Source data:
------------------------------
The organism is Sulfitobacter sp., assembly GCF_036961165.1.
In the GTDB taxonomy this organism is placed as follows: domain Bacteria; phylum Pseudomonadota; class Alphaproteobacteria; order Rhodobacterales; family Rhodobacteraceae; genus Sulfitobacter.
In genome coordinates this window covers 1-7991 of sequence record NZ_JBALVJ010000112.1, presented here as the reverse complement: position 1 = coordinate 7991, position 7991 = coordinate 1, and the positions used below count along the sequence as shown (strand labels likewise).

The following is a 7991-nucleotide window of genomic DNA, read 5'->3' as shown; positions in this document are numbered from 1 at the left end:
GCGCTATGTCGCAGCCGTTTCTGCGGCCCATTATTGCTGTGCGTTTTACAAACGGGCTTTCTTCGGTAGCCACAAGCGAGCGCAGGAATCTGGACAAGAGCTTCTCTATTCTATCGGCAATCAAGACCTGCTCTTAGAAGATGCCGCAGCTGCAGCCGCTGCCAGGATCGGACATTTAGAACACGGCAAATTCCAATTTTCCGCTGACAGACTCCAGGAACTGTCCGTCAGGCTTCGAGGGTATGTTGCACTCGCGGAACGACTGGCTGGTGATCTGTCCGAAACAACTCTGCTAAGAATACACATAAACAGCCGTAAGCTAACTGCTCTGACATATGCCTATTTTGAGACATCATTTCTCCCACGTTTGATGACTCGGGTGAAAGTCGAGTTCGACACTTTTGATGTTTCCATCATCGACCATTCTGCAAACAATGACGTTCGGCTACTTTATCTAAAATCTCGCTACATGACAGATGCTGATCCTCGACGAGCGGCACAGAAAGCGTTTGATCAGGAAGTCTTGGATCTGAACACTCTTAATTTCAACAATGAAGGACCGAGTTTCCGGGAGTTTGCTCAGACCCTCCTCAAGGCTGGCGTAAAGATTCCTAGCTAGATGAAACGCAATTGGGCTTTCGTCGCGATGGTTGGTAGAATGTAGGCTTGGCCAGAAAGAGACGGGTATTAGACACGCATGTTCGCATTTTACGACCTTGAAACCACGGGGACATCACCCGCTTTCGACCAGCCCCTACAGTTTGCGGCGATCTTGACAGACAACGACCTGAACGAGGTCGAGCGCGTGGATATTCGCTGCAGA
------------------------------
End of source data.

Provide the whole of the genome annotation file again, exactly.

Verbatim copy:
The organism is Sulfitobacter sp., assembly GCF_036961165.1.
In the GTDB taxonomy this organism is placed as follows: domain Bacteria; phylum Pseudomonadota; class Alphaproteobacteria; order Rhodobacterales; family Rhodobacteraceae; genus Sulfitobacter.
In genome coordinates this window covers 1-7991 of sequence record NZ_JBALVJ010000112.1, presented here as the reverse complement: position 1 = coordinate 7991, position 7991 = coordinate 1, and the positions used below count along the sequence as shown (strand labels likewise).

The following is a 7991-nucleotide window of genomic DNA, read 5'->3' as shown; positions in this document are numbered from 1 at the left end:
GCGCTATGTCGCAGCCGTTTCTGCGGCCCATTATTGCTGTGCGTTTTACAAACGGGCTTTCTTCGGTAGCCACAAGCGAGCGCAGGAATCTGGACAAGAGCTTCTCTATTCTATCGGCAATCAAGACCTGCTCTTAGAAGATGCCGCAGCTGCAGCCGCTGCCAGGATCGGACATTTAGAACACGGCAAATTCCAATTTTCCGCTGACAGACTCCAGGAACTGTCCGTCAGGCTTCGAGGGTATGTTGCACTCGCGGAACGACTGGCTGGTGATCTGTCCGAAACAACTCTGCTAAGAATACACATAAACAGCCGTAAGCTAACTGCTCTGACATATGCCTATTTTGAGACATCATTTCTCCCACGTTTGATGACTCGGGTGAAAGTCGAGTTCGACACTTTTGATGTTTCCATCATCGACCATTCTGCAAACAATGACGTTCGGCTACTTTATCTAAAATCTCGCTACATGACAGATGCTGATCCTCGACGAGCGGCACAGAAAGCGTTTGATCAGGAAGTCTTGGATCTGAACACTCTTAATTTCAACAATGAAGGACCGAGTTTCCGGGAGTTTGCTCAGACCCTCCTCAAGGCTGGCGTAAAGATTCCTAGCTAGATGAAACGCAATTGGGCTTTCGTCGCGATGGTTGGTAGAATGTAGGCTTGGCCAGAAAGAGACGGGTATTAGACACGCATGTTCGCATTTTACGACCTTGAAACCACGGGGACATCACCCGCTTTCGACCAGCCCCTACAGTTTGCGGCGATCTTGACAGACAACGACCTGAACGAGGTCGAGCGCGTGGATATTCGCTGCAGA